I’m quite amazed by this excerpt from a letter of Richard Rorty’s, to one Milton Fisk, on March 20, 1971:
No, it’s the best bet available for improving society. This standard bourgeois liberal view of mine has the same cynicism of all bourgeois liberal views—it says to the people on whose necks one trods that it will be better for their children’s children if they keep on getting trodden upon while we educate the more intelligent of their children to understand how society works. But I believe it anyway. I honestly think that we—the parasitic priestly class which confers sacraments like BAs and PhDs—are the best agency for social change on the scene. I don’t trust the aroused workers and peasants to do themselves or anybody any good. To put it still more generally, I think that nothing but a revolution in this country is going to make it possible for millions of people to lead a decent life, but I still don’t want a revolution in this country—simply because I’m afraid of finding something worse when the revolution is over. So insofar as I have any thoughts on the higher learning in America they are to the effect that we pinko profs should continue swinging each successive generation a little further to the left; doing it this way requires the continuation of the same claptrap about contemplation we’ve always handed out, because without this mystique the society won’t let us get away with corrupting the youth anymore.
(Quoted in Neil Gross’s sociobiography of Rorty.)
So basically, Rorty could not, or could no longer believe in the claptrap of the beauty of liberal arts education as teaching “contemplation”, but was happy to continue its rhetoric in the service of gradualist progressive politics (“swinging each successive generation a little further to the left”). His reason for being against a “revolution” was fairly understandable, if not very noble: as a good “liberal bourgeois,” he was afraid of being worse off afterwards. Or, he suggests, of having someone else be worse off afterwards. His claims to altruism are somehow not very convincing, and one gets the sense that Rorty was animated by a curious contradiction between his own class interests and his anti-Communist leftist ideals. (Gross goes on about his parents’ politics at great length; it’s one of the best parts of that book.)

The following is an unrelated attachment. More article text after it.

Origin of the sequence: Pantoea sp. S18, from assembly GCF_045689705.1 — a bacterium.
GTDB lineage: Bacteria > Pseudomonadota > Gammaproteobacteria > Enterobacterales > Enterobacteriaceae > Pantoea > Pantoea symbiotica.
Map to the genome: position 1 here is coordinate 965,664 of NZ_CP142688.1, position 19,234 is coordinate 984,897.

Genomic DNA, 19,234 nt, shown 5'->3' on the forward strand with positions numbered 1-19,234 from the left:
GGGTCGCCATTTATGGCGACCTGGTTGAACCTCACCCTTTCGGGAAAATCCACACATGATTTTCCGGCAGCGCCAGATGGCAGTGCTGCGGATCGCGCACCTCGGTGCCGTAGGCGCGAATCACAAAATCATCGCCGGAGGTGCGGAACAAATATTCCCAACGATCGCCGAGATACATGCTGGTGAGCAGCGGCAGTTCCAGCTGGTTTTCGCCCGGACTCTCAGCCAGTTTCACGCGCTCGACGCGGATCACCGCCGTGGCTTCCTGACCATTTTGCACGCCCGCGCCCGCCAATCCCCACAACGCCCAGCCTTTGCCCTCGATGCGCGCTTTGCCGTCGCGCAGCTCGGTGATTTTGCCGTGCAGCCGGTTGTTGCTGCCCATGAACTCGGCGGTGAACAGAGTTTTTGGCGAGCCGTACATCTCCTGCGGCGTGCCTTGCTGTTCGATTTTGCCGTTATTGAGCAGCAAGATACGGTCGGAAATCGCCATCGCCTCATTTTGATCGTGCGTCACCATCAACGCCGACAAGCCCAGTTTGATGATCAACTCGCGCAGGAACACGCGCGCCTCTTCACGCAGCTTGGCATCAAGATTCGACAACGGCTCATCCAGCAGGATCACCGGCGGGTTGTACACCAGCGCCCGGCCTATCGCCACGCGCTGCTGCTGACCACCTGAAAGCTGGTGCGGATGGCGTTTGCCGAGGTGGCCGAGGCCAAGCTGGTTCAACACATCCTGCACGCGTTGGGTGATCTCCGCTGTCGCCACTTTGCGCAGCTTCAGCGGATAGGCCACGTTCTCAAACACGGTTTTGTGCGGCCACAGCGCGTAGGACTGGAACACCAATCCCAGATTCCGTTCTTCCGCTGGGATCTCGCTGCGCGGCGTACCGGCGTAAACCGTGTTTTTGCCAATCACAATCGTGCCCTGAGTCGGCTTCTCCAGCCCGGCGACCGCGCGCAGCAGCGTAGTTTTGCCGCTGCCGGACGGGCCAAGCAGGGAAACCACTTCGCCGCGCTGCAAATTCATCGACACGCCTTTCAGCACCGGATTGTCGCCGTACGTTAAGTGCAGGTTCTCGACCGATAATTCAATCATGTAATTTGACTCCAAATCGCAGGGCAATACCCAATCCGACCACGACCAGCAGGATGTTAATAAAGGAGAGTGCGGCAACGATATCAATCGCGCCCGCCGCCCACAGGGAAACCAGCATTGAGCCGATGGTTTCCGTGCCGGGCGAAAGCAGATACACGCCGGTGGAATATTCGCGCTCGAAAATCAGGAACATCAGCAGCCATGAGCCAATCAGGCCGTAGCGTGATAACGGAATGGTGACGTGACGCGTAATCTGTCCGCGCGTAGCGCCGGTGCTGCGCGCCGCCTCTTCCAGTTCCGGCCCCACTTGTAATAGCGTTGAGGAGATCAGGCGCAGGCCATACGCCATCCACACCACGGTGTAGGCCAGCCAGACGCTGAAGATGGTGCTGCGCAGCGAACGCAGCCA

What is more interesting to me here is less Rorty’s ultimately banal admission that his politics were limited by self-interest, and more the guilty and remarkable acceptance, at the start of the excerpt, that ultimately his own class position was based on exploitation and domination of people lower in the social hierarchy. As he puts it, “[my view] says to the people on whose necks one trods that it will be better for their children’s children if they keep on getting trodden upon while we educate the more intelligent of their children to understand how society works.”
Is this not a remarkable sentence?
What is at stake in Rorty’s acceptance of the cynicism of his own view?
And why exactly does Rorty mistrust the “aroused workers and peasants”? In the name of his own supposedly superior, more disinterested, more considered position?
And what shall we make of Rorty’s own despairing and contradictory comment that “nothing but a revolution” could make possible a “decent life,” but that he still doesn’t want a revolution? To what extent does he ultimately reject the possibility of a “decent life” altogether? A life where one group “trods” on another is hardly decent, by definition.
For that matter, where, in the end, did Rorty’s presupposed standards of decency come from? What, if anything, legitimates them?
… Some texts don’t have any answers, it seems to me as I write.